The Weaponographist

Doug McGrave, legendary adventurer and unrepentant jerk, was living the good life until he passed by the demon besieged town of Hellside. A witch pleads with him to help save the town, and when he refuses to lend his sword to the cause, the witch curses him. Until he purges the demons from Hellside, his items and wealth will decay, dooming him to fight the monsters with whatever he finds lying around. The Weaponographist’s main twist: while you gain new weapons from defeating enemies, they are brittle and will wear out quickly, forcing you to constantly pick up new ones.

The game is essentially a top-down dungeon crawler where you battle wave after wave of randomly generated enemies in identical square arenas. As long as you are actively killing monsters, your combo meter increases. If you slow down, it decreases. This can be problematic since your combo meter is also your character’s experience, which means if you aren’t killing monsters quickly enough, you won’t be strong enough to face the more powerful enemies in the next area.

Combat itself is fast-paced and hectic, requiring the player to constantly avoid projectiles and learn enemy movement patterns. Doug can move in one direction and attack in the opposite thanks to the way the attacks are mapped to the keyboard, where pressing one of the directional keys will cause him to attack in that direction.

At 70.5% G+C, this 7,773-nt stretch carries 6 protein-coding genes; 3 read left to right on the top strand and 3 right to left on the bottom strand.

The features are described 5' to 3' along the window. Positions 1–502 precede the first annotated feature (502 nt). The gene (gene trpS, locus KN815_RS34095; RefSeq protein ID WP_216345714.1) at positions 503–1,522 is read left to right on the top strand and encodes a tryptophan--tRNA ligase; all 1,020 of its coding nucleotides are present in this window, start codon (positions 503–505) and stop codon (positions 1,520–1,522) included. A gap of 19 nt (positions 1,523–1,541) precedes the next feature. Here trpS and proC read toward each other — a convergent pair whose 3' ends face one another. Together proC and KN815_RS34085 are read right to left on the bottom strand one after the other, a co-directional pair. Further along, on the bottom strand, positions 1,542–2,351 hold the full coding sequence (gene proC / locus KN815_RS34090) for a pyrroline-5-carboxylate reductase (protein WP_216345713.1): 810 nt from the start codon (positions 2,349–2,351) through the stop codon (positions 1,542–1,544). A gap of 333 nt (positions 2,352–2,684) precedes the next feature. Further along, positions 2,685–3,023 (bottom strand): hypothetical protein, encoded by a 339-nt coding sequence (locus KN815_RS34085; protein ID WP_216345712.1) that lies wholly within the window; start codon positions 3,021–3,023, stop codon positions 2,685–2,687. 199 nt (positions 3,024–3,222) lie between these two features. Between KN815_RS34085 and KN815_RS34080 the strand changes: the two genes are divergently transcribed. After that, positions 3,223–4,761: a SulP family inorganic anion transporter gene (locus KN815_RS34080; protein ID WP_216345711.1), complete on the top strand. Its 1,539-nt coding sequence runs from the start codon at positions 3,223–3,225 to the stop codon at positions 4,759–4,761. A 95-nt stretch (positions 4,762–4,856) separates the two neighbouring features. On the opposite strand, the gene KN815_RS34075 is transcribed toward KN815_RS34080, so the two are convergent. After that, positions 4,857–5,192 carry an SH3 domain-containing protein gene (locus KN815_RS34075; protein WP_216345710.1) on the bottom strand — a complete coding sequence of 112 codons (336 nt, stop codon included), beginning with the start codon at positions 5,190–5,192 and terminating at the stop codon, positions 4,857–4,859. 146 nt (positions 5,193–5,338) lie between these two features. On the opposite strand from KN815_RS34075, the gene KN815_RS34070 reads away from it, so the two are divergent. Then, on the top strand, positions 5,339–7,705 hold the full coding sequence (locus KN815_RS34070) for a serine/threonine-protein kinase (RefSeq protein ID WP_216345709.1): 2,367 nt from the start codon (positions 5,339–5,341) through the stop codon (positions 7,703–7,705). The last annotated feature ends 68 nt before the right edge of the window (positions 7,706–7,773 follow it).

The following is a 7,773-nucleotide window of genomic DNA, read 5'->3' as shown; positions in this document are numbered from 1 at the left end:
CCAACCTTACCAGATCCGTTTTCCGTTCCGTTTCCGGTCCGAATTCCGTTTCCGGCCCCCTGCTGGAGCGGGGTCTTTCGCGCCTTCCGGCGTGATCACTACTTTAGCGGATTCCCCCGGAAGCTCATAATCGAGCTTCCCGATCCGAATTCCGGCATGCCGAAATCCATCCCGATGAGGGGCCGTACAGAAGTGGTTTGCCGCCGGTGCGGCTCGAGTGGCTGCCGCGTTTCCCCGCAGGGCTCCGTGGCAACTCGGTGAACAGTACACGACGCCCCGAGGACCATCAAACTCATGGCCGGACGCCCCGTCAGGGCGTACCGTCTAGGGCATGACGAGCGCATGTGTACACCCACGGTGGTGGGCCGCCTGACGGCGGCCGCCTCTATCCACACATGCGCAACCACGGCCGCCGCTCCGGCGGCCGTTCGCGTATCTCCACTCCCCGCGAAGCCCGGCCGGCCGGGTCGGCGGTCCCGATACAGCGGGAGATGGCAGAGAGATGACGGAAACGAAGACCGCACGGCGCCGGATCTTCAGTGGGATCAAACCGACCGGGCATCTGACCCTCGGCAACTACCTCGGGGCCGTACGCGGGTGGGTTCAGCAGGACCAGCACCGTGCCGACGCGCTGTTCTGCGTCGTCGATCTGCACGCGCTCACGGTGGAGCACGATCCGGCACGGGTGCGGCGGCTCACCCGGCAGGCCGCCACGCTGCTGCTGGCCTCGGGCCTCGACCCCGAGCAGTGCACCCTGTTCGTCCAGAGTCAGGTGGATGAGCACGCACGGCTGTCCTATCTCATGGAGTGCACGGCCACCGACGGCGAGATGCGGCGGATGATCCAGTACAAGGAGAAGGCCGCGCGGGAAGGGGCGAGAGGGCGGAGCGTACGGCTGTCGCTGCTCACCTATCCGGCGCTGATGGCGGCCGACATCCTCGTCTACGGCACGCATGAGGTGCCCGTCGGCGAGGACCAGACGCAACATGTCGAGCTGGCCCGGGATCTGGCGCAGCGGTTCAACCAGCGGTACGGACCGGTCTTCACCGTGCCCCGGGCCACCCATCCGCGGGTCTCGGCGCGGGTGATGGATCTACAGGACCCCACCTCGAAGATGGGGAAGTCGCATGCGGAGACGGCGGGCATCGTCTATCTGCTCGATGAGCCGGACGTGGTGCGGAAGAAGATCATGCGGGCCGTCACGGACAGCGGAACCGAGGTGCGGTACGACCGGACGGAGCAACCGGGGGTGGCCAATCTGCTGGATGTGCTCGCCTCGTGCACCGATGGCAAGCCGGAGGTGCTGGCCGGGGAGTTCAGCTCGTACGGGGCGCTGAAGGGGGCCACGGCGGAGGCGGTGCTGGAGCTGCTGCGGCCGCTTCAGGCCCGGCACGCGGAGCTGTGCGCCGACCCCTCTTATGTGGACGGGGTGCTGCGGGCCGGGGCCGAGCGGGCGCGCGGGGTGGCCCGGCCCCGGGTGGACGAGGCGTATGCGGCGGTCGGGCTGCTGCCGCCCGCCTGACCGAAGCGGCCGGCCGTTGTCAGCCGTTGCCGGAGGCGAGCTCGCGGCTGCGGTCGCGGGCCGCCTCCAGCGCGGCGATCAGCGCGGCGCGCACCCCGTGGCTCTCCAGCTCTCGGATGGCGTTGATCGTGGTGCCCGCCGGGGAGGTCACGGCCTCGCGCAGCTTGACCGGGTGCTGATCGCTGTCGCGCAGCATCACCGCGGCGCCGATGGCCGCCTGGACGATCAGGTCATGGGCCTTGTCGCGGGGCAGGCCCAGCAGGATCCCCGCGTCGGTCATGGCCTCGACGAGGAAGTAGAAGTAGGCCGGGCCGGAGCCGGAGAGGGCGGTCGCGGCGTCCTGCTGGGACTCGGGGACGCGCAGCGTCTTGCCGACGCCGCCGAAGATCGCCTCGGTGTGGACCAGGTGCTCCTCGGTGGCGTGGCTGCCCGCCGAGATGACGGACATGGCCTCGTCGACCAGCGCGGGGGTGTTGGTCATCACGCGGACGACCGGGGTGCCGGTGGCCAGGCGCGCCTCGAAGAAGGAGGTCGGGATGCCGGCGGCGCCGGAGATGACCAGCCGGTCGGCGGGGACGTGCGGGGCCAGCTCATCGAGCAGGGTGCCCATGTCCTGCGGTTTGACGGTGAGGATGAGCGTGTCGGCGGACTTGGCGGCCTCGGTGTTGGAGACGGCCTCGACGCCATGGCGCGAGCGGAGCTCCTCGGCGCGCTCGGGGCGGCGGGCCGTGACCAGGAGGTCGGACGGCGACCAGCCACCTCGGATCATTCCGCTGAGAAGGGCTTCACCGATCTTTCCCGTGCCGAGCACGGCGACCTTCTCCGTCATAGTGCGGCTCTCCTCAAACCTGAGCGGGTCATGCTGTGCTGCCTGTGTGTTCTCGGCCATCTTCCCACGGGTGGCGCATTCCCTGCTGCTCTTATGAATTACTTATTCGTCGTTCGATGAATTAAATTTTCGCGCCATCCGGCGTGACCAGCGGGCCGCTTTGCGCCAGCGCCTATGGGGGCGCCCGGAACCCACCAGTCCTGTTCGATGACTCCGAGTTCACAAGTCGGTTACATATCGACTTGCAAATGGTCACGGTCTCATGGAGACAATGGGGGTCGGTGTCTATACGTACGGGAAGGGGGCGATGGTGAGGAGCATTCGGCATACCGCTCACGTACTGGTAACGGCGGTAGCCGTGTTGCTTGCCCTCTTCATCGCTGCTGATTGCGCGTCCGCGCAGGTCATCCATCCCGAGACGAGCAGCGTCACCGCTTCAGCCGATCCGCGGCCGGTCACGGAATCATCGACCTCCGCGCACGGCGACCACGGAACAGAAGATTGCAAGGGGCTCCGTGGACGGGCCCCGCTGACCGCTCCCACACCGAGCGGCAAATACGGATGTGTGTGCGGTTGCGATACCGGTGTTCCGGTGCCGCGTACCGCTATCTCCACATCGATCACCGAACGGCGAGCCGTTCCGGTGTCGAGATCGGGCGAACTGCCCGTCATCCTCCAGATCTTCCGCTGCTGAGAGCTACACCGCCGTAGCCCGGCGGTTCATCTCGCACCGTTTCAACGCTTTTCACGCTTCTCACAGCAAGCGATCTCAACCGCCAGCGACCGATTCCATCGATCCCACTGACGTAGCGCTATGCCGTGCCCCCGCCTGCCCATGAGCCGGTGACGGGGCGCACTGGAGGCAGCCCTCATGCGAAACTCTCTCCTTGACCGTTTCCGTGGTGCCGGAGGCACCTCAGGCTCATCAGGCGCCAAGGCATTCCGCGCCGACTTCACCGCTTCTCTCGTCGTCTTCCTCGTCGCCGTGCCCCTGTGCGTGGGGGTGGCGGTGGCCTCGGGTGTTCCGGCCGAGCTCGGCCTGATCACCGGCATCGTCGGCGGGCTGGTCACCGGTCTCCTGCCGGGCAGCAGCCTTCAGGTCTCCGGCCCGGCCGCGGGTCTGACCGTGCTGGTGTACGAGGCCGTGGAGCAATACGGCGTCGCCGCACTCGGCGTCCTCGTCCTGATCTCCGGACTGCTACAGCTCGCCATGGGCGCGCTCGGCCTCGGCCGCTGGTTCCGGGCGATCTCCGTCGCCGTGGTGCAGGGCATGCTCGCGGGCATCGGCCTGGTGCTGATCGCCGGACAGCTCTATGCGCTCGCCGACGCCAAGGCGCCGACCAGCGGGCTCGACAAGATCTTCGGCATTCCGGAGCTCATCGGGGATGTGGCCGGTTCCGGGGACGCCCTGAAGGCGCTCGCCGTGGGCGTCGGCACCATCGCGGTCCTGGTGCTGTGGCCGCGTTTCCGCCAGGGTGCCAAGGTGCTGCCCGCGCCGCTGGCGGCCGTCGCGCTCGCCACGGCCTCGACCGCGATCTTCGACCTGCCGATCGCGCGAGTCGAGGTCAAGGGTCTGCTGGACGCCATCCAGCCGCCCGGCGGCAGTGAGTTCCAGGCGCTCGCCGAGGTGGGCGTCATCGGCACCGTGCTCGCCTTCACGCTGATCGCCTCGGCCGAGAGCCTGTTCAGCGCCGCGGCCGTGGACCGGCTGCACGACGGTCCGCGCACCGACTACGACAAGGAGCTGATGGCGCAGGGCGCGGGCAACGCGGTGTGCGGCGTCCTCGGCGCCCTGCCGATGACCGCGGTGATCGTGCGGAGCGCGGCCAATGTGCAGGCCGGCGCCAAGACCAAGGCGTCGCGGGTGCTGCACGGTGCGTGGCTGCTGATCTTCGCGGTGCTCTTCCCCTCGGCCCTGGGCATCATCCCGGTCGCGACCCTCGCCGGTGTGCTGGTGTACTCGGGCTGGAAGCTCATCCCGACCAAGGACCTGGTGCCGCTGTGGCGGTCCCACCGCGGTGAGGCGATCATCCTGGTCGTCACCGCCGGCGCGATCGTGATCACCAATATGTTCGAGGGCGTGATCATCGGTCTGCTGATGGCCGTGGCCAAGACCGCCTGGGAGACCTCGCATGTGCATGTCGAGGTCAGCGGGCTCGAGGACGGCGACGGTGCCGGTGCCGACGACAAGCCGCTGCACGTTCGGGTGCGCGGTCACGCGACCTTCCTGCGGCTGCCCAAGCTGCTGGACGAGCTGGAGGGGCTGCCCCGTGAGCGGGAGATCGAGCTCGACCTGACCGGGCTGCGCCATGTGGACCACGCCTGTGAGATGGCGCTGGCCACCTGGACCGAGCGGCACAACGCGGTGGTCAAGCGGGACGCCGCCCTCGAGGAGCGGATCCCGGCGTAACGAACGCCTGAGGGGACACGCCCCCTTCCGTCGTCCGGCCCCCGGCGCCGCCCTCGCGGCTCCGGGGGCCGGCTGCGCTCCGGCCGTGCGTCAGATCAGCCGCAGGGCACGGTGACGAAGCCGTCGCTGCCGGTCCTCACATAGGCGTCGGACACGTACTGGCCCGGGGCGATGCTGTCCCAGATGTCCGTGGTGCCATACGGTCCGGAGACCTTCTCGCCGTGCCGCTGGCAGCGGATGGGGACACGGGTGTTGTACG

Outside of the dungeons, the town of Hellside serves as a hub world, offering shops for upgrading weapons and bonuses to increase Doug’s health and make the combo meter drain more slowly. Since Doug can’t hold onto any money, the townspeople have agreed to accept payment in the form of the demon goop he has collected from his prey. The basic structure of the game comes down to die, upgrade, repeat.

While the characters and story of the game are charming and humorous, there is far too little of either once the game gets going. Once the introduction is over there is no story to push the game forward, which is too bad considering the residents of Hellside are well designed and look like they have stories to tell.

Sadly, what the game does have going for it doesn’t make up for what is ultimately a tedious grind through the same arena (with different color schemes) battling the same monsters ad nauseam. Despite all the different enemy designs, they don’t end up being drastically different from the monsters you’ve fought earlier. The weapons the enemies drop don’t really stand out from each other, the whip being a faster version of the spear for example.

In the end I found the game to be fun in small doses, but the repetitive levels and grindy gameplay turned me off. The combo meter is an interesting idea, but ultimately leads to frustration when all the enemies spawn on the opposite side of the arena, causing you to lose precious experience while you chase them down. Unless you are looking for something to speedrun or desperately want a roguelike you can enjoy in bite sized increments, I can’t recommend The Weaponographist.